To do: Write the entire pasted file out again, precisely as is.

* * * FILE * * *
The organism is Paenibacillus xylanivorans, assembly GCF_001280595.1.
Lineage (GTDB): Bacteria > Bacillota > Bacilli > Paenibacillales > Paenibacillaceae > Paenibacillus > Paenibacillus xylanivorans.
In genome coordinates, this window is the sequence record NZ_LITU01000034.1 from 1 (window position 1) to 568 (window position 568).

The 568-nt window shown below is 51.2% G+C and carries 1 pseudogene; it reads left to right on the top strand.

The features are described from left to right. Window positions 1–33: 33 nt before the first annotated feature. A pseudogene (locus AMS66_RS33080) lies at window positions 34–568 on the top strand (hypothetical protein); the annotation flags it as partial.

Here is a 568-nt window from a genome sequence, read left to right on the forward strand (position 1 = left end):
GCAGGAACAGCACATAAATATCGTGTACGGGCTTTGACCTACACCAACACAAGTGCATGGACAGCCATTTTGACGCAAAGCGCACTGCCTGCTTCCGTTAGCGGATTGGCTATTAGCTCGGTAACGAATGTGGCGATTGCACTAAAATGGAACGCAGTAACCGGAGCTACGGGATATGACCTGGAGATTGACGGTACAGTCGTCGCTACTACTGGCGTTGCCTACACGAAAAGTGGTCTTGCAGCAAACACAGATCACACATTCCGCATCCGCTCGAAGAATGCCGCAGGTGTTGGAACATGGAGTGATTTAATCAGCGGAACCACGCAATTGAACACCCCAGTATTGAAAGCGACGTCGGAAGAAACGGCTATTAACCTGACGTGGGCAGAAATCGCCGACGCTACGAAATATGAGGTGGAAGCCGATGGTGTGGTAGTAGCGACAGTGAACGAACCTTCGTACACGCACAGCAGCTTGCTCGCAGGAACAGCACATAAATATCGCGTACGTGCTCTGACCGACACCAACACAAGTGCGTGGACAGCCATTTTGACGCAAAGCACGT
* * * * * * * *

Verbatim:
The organism is Paenibacillus xylanivorans, assembly GCF_001280595.1.
Lineage (GTDB): Bacteria > Bacillota > Bacilli > Paenibacillales > Paenibacillaceae > Paenibacillus > Paenibacillus xylanivorans.
In genome coordinates, this window is the sequence record NZ_LITU01000034.1 from 1 (window position 1) to 568 (window position 568).

The 568-nt window shown below is 51.2% G+C and carries 1 pseudogene; it reads left to right on the top strand.

The features are described from left to right. Window positions 1–33: 33 nt before the first annotated feature. A pseudogene (locus AMS66_RS33080) lies at window positions 34–568 on the top strand (hypothetical protein); the annotation flags it as partial.

Here is a 568-nt window from a genome sequence, read left to right on the forward strand (position 1 = left end):
GCAGGAACAGCACATAAATATCGTGTACGGGCTTTGACCTACACCAACACAAGTGCATGGACAGCCATTTTGACGCAAAGCGCACTGCCTGCTTCCGTTAGCGGATTGGCTATTAGCTCGGTAACGAATGTGGCGATTGCACTAAAATGGAACGCAGTAACCGGAGCTACGGGATATGACCTGGAGATTGACGGTACAGTCGTCGCTACTACTGGCGTTGCCTACACGAAAAGTGGTCTTGCAGCAAACACAGATCACACATTCCGCATCCGCTCGAAGAATGCCGCAGGTGTTGGAACATGGAGTGATTTAATCAGCGGAACCACGCAATTGAACACCCCAGTATTGAAAGCGACGTCGGAAGAAACGGCTATTAACCTGACGTGGGCAGAAATCGCCGACGCTACGAAATATGAGGTGGAAGCCGATGGTGTGGTAGTAGCGACAGTGAACGAACCTTCGTACACGCACAGCAGCTTGCTCGCAGGAACAGCACATAAATATCGCGTACGTGCTCTGACCGACACCAACACAAGTGCGTGGACAGCCATTTTGACGCAAAGCACGT